Feeds

Infosys set for $35m fine over US visa naughtiness

Report says company undercut rivals by using cheap B-1 visas instead of pricier H1-B

Providing a secure and efficient Helpdesk

Indian IT services giant Infosys is bracing itself for a $35 million (£22m) fine from the US government for visa irregularities, in what will be the largest financial penalty ever handed out for an immigration infraction.

The fine, expected to be announced later today, comes after a Department of Homeland Security and State Department investigation into Infosys, according to Wall Street Journal.

The Indian IT giant is apparently being accused of routinely using B-1 visas for offshore workers to come to the US to service clients, rather than the harder-to-obtain H-1B visa.

B-1 visas, which cost $160 (£100) a pop, are technically intended for those attending conferences or other short business-related trips, while H-1Bs are valid for three years but can take months to process and cost up to $5,000 (£3,116) each.

As a result of its visa policy, it is alleged that Infosys managed to undercut its rivals in bidding for work on US soil.

The dispute can be seen in context of an on-going debate in which US interests complain that companies like Infosys are cheating the visa system by bringing cheap labour in from abroad on B-1 visas for long-term stays, rather than employing more expensive local workers.

Back in August, a lawsuit filed in the US District Court in Eastern Wisconsin by VMware specialist Brenda Koehler, alleged just this. It claimed that 90 per cent of Infosys US hires are not local and that the firm abused the B-1 visa system.

Allegations of discrimination against US staff were also made by ex-employee Jay Palmer, who brought a failed legal action against the firm. He claimed Infosys told staff to falsify letters of invitation to events to ease the B-1 application process.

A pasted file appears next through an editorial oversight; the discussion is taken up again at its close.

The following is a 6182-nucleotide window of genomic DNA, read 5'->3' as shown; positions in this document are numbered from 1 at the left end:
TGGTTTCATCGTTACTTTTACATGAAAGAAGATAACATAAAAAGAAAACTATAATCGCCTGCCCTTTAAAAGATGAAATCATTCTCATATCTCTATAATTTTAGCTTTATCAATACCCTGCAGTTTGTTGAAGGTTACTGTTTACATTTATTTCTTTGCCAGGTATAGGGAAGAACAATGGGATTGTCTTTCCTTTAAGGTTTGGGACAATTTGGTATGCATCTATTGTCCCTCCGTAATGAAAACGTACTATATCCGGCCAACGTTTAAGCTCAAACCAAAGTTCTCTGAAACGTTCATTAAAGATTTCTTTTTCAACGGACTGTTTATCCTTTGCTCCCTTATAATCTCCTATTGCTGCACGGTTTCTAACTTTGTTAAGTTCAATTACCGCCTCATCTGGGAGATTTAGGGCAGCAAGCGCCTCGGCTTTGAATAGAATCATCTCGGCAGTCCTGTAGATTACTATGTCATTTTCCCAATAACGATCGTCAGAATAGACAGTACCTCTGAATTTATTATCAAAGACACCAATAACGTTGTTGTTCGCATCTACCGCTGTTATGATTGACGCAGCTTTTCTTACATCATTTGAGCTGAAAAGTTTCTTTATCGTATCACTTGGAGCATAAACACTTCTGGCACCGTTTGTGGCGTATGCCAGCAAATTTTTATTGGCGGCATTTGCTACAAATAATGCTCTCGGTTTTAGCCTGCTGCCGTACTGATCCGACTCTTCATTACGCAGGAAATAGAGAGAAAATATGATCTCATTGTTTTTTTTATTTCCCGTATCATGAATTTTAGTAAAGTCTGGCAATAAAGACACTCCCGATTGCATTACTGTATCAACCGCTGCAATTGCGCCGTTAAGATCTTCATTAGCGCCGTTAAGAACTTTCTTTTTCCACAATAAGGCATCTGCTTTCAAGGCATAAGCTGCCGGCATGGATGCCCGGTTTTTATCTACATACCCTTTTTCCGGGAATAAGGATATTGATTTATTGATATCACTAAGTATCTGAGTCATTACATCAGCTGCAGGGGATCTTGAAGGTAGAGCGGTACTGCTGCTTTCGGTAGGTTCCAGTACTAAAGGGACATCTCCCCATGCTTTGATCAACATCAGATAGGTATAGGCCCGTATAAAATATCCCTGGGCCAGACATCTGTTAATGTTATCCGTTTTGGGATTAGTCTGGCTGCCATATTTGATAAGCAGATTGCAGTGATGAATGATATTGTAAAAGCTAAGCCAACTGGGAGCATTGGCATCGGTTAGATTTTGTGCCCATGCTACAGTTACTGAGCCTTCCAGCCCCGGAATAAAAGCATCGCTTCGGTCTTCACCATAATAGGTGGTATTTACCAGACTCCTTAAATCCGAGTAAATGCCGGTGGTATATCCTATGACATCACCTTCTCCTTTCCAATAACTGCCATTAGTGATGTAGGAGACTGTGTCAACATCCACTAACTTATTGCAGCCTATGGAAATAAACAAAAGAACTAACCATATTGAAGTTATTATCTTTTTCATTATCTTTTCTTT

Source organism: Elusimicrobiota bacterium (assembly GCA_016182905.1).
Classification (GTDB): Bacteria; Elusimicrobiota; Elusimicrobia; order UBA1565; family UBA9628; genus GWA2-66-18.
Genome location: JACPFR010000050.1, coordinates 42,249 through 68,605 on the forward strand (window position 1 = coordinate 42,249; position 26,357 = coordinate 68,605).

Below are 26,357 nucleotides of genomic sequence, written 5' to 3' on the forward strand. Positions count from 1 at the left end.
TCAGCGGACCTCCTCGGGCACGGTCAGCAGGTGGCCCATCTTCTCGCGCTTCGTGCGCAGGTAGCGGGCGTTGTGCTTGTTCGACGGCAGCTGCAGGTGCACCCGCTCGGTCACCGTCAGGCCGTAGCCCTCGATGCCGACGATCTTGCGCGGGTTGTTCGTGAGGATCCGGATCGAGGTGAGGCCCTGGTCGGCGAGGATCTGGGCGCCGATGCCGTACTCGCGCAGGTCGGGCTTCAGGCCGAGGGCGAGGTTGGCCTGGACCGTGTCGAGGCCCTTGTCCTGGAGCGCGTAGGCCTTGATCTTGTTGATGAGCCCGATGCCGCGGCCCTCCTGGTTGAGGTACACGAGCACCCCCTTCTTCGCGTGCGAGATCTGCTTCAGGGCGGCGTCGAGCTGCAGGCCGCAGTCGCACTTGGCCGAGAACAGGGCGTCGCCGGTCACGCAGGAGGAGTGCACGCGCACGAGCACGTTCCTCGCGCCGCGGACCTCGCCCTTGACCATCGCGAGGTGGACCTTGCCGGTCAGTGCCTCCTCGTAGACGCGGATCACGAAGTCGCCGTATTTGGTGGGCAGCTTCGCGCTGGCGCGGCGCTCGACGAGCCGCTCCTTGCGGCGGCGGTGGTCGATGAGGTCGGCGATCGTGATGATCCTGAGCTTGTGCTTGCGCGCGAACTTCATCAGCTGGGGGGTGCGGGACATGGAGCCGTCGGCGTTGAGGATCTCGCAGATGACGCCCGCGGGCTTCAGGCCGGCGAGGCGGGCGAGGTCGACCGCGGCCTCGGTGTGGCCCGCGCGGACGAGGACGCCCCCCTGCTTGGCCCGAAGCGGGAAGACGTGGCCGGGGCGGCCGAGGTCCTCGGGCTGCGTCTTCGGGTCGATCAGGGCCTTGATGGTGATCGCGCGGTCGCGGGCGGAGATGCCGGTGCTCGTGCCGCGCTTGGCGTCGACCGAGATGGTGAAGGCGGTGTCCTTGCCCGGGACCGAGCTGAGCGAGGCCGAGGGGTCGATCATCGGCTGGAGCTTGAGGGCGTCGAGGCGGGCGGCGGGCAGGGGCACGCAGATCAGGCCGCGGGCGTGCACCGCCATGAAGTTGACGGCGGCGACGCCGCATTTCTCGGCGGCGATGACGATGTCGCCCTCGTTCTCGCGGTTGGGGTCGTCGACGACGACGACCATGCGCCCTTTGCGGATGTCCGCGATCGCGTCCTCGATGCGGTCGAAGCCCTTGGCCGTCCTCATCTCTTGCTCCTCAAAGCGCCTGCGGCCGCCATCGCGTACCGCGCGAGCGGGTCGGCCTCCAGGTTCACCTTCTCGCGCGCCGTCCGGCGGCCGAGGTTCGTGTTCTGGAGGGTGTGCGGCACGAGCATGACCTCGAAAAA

On the other side, however, India’s outsourcers have complained that it is US immigration policy which is discriminatory.

There are currently only around 65,000 H-1B visas available each year which is often not enough and plans afoot could restrict that number even more.

NASSCOM president Som Mittal argued back in June that Indians working for the country’s outsourcing giants in the US have contributed over $15bn in taxes and social security payments over the past five years.

He said at the time that the proposed Border Security, Economic Opportunity and Immigration Modernization Act places “restrictions on our ability to service our customers and prevents our ability to have a level-playing competition in the US”. ®

Beginner's guide to SSL certificates

More from The Register

next story
Doctor Who's Flatline: Cool monsters, yes, but utterly limp subplots
We know what the Doctor does, stop going on about it already
Facebook, Apple: LADIES! Why not FREEZE your EGGS? It's on the company!
No biological clockwatching when you work in Silicon Valley
'Cowardly, venomous trolls' threatened with TWO-YEAR sentences for menacing posts
UK government: 'Taking a stand against a baying cyber-mob'
Happiness economics is bollocks. Oh, UK.gov just adopted it? Er ...
Opportunity doesn't knock; it costs us instead
Arab States make play for greater government control of the internet
Nerds told to get lost in last-minute power grab bid at UN meeting
Zippy one-liners, broken promises: Doctor Who on the Orient Express
Series finally hits stride, but Clara's U-turn is baffling
Don't bother telling people if you lose their data, say Euro bods
You read that right – with the proviso that it's encrypted
Apple SILENCES Bose, YANKS headphones from stores
The, er, Beats go on after noise-cancelling spat
prev story

Whitepapers

Forging a new future with identity relationship management
Learn about ForgeRock's next generation IRM platform and how it is designed to empower CEOS's and enterprises to engage with consumers.
Why cloud backup?
Combining the latest advancements in disk-based backup with secure, integrated, cloud technologies offer organizations fast and assured recovery of their critical enterprise data.
Win a year’s supply of chocolate
There is no techie angle to this competition so we're not going to pretend there is, but everyone loves chocolate so who cares.
High Performance for All
While HPC is not new, it has traditionally been seen as a specialist area – is it now geared up to meet more mainstream requirements?
Intelligent flash storage arrays
Tegile Intelligent Storage Arrays with IntelliFlash helps IT boost storage utilization and effciency while delivering unmatched storage savings and performance.